So my suggestion to those of you who take pictures is, consider for whom the shutter snaps (or the capture encodes if you prefer). Plan for the people who may want to see you or yours in ordinary activities. One never knows what currently mundane thing may later be looked upon with nostalgia.

Dan, his camera by his side and his mustache in the breeze, at Dead Horse Point

Outta Sight

Until recently, I felt that my vision would remain ever reliable. I knew about presbyopia intellectually, but it didn’t feel like it could happen to me. For decades I inwardly laughed at people who complained about my small handwriting and screen fonts.

But one day I realized that I could no longer easily read the dates on pennies. A year or two later, I can barely read a paperback on my lap. Forget about small print on paperwork, like the ingredient lists on food packages. Sure, I easily passed my drivers license eye exam last month. But I can no longer see what’s right in front of my face.

Reading Glasses

So I’ve been collecting dollar store reading glasses. I have them in just about every room in the house. But these are a nuisance to carry out in the world. They are big and easily scratched. Even the “compact” kind are awkward. Either their carry containers are bulky, or their extra hinges prone to tangling.

Panini GlassesThen I found the Panini brand compact folding reading glasses. Self protecting and the size of a pen. Naturally, this convenient inventions cost eighteen times as much as any other pair I owned. But these I easily slip into a pocket and go.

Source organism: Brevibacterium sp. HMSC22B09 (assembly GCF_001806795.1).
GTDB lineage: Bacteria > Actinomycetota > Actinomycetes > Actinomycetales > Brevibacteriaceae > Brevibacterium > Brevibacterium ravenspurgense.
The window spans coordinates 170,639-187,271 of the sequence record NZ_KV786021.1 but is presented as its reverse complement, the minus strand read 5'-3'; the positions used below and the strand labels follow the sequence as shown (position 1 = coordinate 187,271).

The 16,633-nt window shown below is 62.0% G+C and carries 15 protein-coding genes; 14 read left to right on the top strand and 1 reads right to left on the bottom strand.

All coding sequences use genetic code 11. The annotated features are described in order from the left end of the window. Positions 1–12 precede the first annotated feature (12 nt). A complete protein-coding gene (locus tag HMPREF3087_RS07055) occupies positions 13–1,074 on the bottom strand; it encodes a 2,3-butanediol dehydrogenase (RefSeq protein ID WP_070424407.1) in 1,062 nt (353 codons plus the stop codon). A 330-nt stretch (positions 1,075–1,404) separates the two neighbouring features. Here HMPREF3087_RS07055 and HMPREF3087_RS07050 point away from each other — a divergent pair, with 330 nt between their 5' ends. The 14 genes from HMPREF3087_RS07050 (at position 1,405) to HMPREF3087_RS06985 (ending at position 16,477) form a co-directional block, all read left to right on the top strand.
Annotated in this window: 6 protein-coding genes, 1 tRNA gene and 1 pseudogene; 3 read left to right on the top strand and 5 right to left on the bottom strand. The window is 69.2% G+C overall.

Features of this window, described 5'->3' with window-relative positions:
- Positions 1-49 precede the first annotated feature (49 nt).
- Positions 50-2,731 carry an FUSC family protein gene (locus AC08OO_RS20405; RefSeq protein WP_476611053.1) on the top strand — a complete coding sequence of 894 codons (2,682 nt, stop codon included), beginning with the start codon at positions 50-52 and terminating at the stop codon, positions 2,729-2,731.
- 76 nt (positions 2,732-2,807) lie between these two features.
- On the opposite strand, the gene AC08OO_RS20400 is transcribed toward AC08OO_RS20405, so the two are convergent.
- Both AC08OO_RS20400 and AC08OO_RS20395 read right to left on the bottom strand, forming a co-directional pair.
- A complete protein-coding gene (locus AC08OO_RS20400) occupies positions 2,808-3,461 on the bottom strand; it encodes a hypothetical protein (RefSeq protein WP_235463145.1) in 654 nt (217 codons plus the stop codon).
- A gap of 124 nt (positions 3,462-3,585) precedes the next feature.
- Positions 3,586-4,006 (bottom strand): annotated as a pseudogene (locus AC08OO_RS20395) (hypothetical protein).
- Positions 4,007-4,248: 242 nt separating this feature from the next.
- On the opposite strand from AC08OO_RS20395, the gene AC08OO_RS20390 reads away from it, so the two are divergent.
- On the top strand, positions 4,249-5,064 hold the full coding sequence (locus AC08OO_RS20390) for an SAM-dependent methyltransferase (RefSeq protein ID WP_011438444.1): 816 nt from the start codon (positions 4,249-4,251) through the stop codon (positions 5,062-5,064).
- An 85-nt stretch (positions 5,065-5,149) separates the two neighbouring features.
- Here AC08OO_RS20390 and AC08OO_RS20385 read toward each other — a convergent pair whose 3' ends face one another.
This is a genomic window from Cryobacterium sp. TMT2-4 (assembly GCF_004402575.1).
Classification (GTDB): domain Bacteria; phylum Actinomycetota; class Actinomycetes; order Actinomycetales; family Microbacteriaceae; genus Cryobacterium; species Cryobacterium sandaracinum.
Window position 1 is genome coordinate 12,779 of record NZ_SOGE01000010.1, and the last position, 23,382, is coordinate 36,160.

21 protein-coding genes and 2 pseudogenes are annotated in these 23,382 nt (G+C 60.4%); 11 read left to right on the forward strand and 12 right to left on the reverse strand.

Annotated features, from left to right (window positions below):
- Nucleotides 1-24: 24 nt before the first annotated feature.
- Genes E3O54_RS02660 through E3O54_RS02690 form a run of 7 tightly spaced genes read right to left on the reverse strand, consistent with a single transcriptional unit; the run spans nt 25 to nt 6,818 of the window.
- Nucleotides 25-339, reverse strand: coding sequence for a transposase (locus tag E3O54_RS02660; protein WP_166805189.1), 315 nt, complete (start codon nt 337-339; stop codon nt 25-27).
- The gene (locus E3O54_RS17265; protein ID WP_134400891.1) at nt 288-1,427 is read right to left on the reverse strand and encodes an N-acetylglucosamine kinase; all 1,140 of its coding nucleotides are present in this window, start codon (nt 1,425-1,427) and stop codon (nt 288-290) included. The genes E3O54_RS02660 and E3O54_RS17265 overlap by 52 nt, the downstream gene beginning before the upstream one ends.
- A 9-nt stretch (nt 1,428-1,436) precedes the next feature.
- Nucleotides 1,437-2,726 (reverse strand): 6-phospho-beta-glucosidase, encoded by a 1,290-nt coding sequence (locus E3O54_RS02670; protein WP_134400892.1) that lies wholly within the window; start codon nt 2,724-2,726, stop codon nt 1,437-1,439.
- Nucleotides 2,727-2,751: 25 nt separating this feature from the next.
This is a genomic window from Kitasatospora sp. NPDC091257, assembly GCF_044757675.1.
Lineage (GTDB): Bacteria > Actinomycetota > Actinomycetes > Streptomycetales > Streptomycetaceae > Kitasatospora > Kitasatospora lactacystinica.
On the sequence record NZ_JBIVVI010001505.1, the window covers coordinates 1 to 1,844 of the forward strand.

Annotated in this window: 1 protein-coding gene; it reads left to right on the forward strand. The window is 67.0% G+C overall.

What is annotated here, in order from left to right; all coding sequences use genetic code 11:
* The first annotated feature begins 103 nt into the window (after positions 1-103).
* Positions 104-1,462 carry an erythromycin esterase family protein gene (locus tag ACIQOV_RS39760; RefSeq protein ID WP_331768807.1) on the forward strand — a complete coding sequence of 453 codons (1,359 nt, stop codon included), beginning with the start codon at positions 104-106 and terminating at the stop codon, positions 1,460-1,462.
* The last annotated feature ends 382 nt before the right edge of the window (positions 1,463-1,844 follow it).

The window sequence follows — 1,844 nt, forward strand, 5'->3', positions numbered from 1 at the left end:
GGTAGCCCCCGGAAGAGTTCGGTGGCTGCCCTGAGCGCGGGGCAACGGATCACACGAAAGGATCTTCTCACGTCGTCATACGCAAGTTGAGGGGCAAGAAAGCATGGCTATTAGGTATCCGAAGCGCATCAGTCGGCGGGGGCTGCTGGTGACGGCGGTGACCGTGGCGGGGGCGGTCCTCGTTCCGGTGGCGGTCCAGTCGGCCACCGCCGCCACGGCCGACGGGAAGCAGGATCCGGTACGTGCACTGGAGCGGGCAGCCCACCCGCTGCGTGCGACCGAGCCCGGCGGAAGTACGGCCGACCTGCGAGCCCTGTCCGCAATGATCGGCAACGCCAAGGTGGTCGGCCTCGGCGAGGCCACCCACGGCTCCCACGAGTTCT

So what happens to any product that I genuinely like? The same thing that happened to many companies whose stock I bought. A year later, they no longer exist! I tried finding a link to share with youse via Google, but every link was a dead end. No matching images, nor stores carry these marvels any more.

This object is now completely out of sight. Unavailable. Can’t lay my hands on another pair when my eyes get worse.

To Tell the Tooth

I am aging. Well, all of us lucky enough to be reading this are. But every once in a while, some object appears to remind us of the process. Here sits an example on the tray beside me in the dentist’s office.

Shells of goldThese two thin shells intricately crafted from a long lasting and organically inert alloy are now installed in the right rear of my bite. “Crowns” they royally proclaim these mundane objects to be.

I am finally old enough that the four sections of some of my molars no longer cohere well enough.  My dentist showed me the evidence on the x-rays and in the mirror. I needed an engineering solution to prevent catastrophic failure of original equipment that was built to last somewhat less then my current number of orbits around the sun.

So I submitted to having some perfectly good (or apparently adequate) tooth ground away to make room for these thin shells. These are expected to keep the rest of those two teeth intact for the next few decades.

But it’s like replacing a tire on the car: You know others will need it soon. At least I am putting my money where my mouth is.